Medical marijuana is legal in 16 states, and that number is expected to grow. But these state laws put colleges in a bind. That's because under federal law, marijuana is still illegal. So colleges that let students make use of their pot prescription on campus risk losing their federal funding.
The Northern Mariana Islands are about 4,000 miles west of Hawaii. They look like the kind of tropical islands you see in the movies with bright blue water and white sand beaches.
The people who live on the islands are American. The Commonwealth of the Northern Mariana Islands is a U.S. territory. And just like a lot of U.S. states, the commonwealth has a pension plan for its government employees.
The final round of the 2012 National Geographic Bee takes place Thursday, with students between the fourth and eighth grades testing their knowledge of countries, canals and lava lakes. Of the 54 contestants who came to the National Geographic Society in Washington, D.C., for the bee, only 10 remain.
Olympic officials meeting in Quebec City have reached a tentative agreement in a persistent revenue-sharing dispute responsible, in part, for keeping the Olympics out of the United States for at least 20 years.
The dispute centers on the American share of Olympic revenues. Since 1984, The United States Olympic Committee (USOC) has received the biggest portion of the billions of Olympic dollars paid by corporate sponsors and American television networks. And the rest of the Olympic world has resented it.
Polls have closed on a historic day in Egypt: For many it was the first time they had a say in who their leader will be. Hosni Mubarak, who ruled the country for 29 years, was ousted last year. And before him, for another 30 or so years, Egyptian presidents have run unopposed.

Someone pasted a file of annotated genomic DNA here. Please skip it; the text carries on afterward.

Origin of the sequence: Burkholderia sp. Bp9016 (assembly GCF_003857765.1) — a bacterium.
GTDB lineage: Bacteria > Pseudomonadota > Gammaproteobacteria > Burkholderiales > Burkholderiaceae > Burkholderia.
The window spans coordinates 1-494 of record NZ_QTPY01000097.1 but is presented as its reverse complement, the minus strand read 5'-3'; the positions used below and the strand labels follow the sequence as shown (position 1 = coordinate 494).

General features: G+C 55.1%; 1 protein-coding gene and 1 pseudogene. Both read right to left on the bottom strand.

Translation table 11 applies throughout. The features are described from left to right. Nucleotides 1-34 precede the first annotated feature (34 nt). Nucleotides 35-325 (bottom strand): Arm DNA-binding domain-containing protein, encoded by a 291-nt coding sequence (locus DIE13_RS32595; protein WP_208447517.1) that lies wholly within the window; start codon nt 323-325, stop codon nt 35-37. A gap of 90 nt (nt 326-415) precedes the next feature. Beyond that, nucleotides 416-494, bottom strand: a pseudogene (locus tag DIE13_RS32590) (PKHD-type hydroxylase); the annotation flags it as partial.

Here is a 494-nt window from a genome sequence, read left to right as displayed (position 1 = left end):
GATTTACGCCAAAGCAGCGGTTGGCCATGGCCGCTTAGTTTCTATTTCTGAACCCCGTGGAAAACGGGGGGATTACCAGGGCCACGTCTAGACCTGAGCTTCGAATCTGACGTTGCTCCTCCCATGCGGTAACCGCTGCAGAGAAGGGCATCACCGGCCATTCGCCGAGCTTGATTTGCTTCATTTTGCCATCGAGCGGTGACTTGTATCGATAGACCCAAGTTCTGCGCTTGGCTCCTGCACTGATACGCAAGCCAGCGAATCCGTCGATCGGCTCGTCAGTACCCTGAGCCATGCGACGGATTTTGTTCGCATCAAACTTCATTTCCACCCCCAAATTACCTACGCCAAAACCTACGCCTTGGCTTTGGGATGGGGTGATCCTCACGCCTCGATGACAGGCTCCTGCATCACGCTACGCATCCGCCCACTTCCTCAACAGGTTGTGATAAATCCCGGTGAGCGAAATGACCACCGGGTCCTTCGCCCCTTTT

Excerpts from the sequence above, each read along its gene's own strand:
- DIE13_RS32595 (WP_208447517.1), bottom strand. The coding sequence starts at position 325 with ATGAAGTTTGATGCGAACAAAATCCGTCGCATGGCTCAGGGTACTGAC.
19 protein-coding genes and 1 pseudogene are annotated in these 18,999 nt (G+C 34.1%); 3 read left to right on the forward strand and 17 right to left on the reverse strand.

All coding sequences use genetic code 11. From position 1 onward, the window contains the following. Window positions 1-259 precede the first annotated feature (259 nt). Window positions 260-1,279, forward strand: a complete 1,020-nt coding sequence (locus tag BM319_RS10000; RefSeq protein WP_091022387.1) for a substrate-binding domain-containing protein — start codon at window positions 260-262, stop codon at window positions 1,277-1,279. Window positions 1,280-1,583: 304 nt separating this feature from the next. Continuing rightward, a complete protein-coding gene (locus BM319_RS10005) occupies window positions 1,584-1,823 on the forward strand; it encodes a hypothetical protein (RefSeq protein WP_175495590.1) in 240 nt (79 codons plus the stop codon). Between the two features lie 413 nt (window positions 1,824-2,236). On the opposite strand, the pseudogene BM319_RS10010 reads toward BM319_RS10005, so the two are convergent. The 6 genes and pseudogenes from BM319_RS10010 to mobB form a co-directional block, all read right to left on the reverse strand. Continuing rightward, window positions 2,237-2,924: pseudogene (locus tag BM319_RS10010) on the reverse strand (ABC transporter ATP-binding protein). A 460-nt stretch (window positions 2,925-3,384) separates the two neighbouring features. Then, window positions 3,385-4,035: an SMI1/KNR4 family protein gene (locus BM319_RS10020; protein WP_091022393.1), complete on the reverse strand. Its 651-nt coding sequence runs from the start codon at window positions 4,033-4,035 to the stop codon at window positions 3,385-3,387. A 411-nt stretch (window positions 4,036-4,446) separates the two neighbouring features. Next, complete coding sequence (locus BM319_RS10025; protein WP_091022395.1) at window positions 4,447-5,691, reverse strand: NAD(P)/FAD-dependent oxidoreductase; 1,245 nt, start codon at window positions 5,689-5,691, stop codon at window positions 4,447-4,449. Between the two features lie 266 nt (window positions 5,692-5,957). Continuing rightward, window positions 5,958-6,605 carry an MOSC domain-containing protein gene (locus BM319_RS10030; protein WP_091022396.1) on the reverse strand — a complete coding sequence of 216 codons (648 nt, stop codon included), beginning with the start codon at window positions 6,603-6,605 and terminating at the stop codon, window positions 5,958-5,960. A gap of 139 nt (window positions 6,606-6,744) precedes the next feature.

Kimberly Adams was at the polls in Cairo today for NPR. She filed this report for our Newscast unit:
"Many waited in line for hours to choose the replacement for President Hosni Mubarak, who was booted from office during the Arab Spring.
Shares of Facebook on Wednesday made up a little of the ground they've lost since the company's troubled stock offering last week. But the company and its lead underwriter, Morgan Stanley, still face a lot of legal problems.
Some of the investors who bought shares of the company filed a lawsuit alleging that the two companies concealed information about Facebook's expected performance.
A storm is brewing in Washington that could darken political debate for months to come. It's about the debt, the deficit, taxes and spending — all hot topics lawmakers have been fighting about for years now.
This time, though, there's a deadline, and the consequences of inaction would be immediate. That has many in Washington saying: Here we go again.
In the past week, President Obama and House Speaker John Boehner have begun a new round of sparring over the U.S. debt ceiling.